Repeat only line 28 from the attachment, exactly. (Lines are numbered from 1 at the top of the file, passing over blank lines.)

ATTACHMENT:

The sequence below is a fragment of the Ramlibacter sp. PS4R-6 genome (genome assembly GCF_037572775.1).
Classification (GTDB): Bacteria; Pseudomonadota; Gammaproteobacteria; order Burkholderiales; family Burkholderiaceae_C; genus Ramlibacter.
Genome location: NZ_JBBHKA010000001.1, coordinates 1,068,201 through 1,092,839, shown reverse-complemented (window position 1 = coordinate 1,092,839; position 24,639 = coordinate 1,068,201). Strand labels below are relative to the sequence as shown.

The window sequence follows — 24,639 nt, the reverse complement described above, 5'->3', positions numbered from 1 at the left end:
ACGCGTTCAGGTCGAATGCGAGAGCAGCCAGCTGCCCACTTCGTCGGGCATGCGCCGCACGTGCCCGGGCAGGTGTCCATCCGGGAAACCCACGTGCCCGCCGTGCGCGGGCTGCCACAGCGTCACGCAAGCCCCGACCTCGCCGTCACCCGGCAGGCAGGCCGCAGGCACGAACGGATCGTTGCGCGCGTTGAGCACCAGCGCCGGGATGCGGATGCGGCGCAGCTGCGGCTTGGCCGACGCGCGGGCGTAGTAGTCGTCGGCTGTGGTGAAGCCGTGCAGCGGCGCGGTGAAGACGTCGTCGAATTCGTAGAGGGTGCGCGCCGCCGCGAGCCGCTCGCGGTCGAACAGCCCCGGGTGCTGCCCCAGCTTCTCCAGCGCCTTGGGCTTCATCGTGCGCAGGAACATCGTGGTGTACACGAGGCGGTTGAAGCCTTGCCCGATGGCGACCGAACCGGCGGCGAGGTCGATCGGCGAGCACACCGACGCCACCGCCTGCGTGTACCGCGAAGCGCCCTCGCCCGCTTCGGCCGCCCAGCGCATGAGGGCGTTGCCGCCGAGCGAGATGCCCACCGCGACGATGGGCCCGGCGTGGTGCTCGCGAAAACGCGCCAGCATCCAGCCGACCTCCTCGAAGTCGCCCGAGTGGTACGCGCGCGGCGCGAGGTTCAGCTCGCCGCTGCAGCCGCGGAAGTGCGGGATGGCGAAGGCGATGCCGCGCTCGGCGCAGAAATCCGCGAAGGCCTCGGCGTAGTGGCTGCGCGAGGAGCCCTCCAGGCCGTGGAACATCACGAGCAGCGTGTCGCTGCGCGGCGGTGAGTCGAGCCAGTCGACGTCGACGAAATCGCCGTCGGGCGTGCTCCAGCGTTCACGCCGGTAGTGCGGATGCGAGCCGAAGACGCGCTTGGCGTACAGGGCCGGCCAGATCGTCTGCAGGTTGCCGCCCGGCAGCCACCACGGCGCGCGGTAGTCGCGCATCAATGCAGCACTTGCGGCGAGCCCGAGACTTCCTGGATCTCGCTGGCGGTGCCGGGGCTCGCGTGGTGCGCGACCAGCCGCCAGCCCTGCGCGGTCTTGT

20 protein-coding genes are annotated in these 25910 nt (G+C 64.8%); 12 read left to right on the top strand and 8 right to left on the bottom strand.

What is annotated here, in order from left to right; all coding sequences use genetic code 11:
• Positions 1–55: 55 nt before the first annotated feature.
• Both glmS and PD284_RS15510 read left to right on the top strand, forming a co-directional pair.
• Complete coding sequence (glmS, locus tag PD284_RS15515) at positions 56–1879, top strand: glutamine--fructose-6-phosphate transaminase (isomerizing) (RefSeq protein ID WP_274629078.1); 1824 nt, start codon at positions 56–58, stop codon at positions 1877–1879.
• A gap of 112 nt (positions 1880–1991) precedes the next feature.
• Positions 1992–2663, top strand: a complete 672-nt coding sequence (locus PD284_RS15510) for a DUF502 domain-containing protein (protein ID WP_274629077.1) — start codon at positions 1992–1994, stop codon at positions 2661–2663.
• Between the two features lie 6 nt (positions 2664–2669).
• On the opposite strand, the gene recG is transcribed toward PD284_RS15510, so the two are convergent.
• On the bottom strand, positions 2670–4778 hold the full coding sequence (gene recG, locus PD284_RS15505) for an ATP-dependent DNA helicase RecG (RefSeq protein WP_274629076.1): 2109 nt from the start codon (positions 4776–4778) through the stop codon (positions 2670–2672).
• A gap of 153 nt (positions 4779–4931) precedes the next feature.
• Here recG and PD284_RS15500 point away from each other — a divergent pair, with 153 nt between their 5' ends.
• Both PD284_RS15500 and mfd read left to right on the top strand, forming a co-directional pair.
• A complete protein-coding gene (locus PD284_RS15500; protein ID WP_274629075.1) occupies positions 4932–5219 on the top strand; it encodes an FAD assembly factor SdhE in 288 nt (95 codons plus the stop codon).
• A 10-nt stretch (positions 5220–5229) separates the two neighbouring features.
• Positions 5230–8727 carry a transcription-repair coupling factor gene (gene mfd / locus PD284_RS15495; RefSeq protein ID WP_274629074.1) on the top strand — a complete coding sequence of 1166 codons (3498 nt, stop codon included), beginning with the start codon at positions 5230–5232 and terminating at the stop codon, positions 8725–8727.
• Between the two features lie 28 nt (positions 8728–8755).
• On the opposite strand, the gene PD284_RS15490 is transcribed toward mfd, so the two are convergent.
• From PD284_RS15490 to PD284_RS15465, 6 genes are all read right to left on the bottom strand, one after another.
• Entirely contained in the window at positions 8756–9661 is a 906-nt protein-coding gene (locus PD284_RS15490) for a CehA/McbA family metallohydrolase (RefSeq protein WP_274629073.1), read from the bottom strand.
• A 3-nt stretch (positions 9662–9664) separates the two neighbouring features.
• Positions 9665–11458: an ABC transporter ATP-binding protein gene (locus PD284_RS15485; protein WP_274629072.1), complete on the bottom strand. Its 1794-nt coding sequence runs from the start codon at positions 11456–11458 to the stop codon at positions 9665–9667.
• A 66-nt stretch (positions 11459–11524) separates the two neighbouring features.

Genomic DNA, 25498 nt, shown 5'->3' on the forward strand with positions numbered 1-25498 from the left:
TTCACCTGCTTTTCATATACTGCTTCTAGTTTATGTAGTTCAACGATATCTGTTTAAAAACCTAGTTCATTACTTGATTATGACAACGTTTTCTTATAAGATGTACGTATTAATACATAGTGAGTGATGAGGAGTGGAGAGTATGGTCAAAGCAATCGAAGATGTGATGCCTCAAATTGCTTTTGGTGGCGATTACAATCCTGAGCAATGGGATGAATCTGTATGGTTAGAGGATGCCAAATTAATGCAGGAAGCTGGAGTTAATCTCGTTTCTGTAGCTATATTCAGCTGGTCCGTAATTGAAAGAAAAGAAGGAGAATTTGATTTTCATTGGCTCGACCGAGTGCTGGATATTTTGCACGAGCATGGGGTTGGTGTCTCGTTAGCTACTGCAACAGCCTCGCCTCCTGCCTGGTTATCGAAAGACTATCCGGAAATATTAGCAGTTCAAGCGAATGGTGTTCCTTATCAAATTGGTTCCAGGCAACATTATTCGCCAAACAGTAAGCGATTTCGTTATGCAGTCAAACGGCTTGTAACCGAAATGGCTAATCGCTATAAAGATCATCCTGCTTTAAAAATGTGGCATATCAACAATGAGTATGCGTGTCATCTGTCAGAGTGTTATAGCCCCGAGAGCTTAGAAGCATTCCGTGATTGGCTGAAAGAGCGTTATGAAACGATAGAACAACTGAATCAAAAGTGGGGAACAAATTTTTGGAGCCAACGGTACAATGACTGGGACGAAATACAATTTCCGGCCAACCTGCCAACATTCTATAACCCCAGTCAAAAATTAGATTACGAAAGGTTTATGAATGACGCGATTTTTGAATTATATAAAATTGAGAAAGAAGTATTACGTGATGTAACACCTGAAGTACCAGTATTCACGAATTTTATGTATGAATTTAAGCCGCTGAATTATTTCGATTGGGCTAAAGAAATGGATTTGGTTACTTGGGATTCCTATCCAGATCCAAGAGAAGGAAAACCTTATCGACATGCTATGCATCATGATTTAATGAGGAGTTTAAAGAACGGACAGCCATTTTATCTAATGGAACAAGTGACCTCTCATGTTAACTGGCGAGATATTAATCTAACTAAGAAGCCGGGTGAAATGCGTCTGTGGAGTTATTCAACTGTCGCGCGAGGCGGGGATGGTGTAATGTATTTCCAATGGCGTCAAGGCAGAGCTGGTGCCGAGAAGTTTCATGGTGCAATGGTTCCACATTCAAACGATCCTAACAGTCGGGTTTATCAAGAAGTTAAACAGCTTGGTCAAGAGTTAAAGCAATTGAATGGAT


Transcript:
• A 66-nt stretch (positions 11459–11524) separates the two neighbouring features.